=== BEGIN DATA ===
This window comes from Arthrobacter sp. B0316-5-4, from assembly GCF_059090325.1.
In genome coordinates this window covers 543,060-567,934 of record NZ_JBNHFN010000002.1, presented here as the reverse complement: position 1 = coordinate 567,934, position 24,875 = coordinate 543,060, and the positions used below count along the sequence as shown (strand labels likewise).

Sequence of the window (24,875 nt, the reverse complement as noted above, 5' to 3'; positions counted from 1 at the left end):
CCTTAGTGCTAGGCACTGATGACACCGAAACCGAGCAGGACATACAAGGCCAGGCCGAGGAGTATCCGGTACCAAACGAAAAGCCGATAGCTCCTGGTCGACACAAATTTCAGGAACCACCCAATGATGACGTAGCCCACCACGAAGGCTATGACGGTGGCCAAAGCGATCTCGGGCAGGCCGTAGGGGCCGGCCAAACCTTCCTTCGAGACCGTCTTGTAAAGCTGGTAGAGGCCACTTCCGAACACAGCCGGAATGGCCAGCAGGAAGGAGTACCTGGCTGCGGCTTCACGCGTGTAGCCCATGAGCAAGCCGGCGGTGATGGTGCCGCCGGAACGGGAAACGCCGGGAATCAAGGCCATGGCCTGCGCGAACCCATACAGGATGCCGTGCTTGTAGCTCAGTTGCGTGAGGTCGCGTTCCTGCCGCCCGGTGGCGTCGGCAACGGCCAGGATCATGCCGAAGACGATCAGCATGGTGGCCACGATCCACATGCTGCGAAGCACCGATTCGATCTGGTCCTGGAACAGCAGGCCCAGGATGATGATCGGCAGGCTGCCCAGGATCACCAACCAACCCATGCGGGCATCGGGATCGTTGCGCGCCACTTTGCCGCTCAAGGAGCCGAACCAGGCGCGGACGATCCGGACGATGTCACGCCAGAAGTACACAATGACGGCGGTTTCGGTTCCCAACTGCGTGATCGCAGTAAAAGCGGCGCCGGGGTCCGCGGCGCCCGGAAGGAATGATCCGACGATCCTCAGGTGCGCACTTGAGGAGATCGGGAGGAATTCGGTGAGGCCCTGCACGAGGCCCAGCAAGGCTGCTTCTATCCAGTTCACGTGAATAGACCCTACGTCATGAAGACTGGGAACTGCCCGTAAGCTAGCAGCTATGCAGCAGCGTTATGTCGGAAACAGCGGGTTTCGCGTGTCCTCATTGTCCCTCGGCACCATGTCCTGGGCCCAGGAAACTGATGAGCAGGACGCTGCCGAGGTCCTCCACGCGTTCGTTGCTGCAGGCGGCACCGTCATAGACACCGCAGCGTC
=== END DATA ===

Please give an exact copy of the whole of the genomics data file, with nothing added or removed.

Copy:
This window comes from Arthrobacter sp. B0316-5-4, from assembly GCF_059090325.1.
In genome coordinates this window covers 543,060-567,934 of record NZ_JBNHFN010000002.1, presented here as the reverse complement: position 1 = coordinate 567,934, position 24,875 = coordinate 543,060, and the positions used below count along the sequence as shown (strand labels likewise).

Sequence of the window (24,875 nt, the reverse complement as noted above, 5' to 3'; positions counted from 1 at the left end):
CCTTAGTGCTAGGCACTGATGACACCGAAACCGAGCAGGACATACAAGGCCAGGCCGAGGAGTATCCGGTACCAAACGAAAAGCCGATAGCTCCTGGTCGACACAAATTTCAGGAACCACCCAATGATGACGTAGCCCACCACGAAGGCTATGACGGTGGCCAAAGCGATCTCGGGCAGGCCGTAGGGGCCGGCCAAACCTTCCTTCGAGACCGTCTTGTAAAGCTGGTAGAGGCCACTTCCGAACACAGCCGGAATGGCCAGCAGGAAGGAGTACCTGGCTGCGGCTTCACGCGTGTAGCCCATGAGCAAGCCGGCGGTGATGGTGCCGCCGGAACGGGAAACGCCGGGAATCAAGGCCATGGCCTGCGCGAACCCATACAGGATGCCGTGCTTGTAGCTCAGTTGCGTGAGGTCGCGTTCCTGCCGCCCGGTGGCGTCGGCAACGGCCAGGATCATGCCGAAGACGATCAGCATGGTGGCCACGATCCACATGCTGCGAAGCACCGATTCGATCTGGTCCTGGAACAGCAGGCCCAGGATGATGATCGGCAGGCTGCCCAGGATCACCAACCAACCCATGCGGGCATCGGGATCGTTGCGCGCCACTTTGCCGCTCAAGGAGCCGAACCAGGCGCGGACGATCCGGACGATGTCACGCCAGAAGTACACAATGACGGCGGTTTCGGTTCCCAACTGCGTGATCGCAGTAAAAGCGGCGCCGGGGTCCGCGGCGCCCGGAAGGAATGATCCGACGATCCTCAGGTGCGCACTTGAGGAGATCGGGAGGAATTCGGTGAGGCCCTGCACGAGGCCCAGCAAGGCTGCTTCTATCCAGTTCACGTGAATAGACCCTACGTCATGAAGACTGGGAACTGCCCGTAAGCTAGCAGCTATGCAGCAGCGTTATGTCGGAAACAGCGGGTTTCGCGTGTCCTCATTGTCCCTCGGCACCATGTCCTGGGCCCAGGAAACTGATGAGCAGGACGCTGCCGAGGTCCTCCACGCGTTCGTTGCTGCAGGCGGCACCGTCATAGACACCGCAGCGTC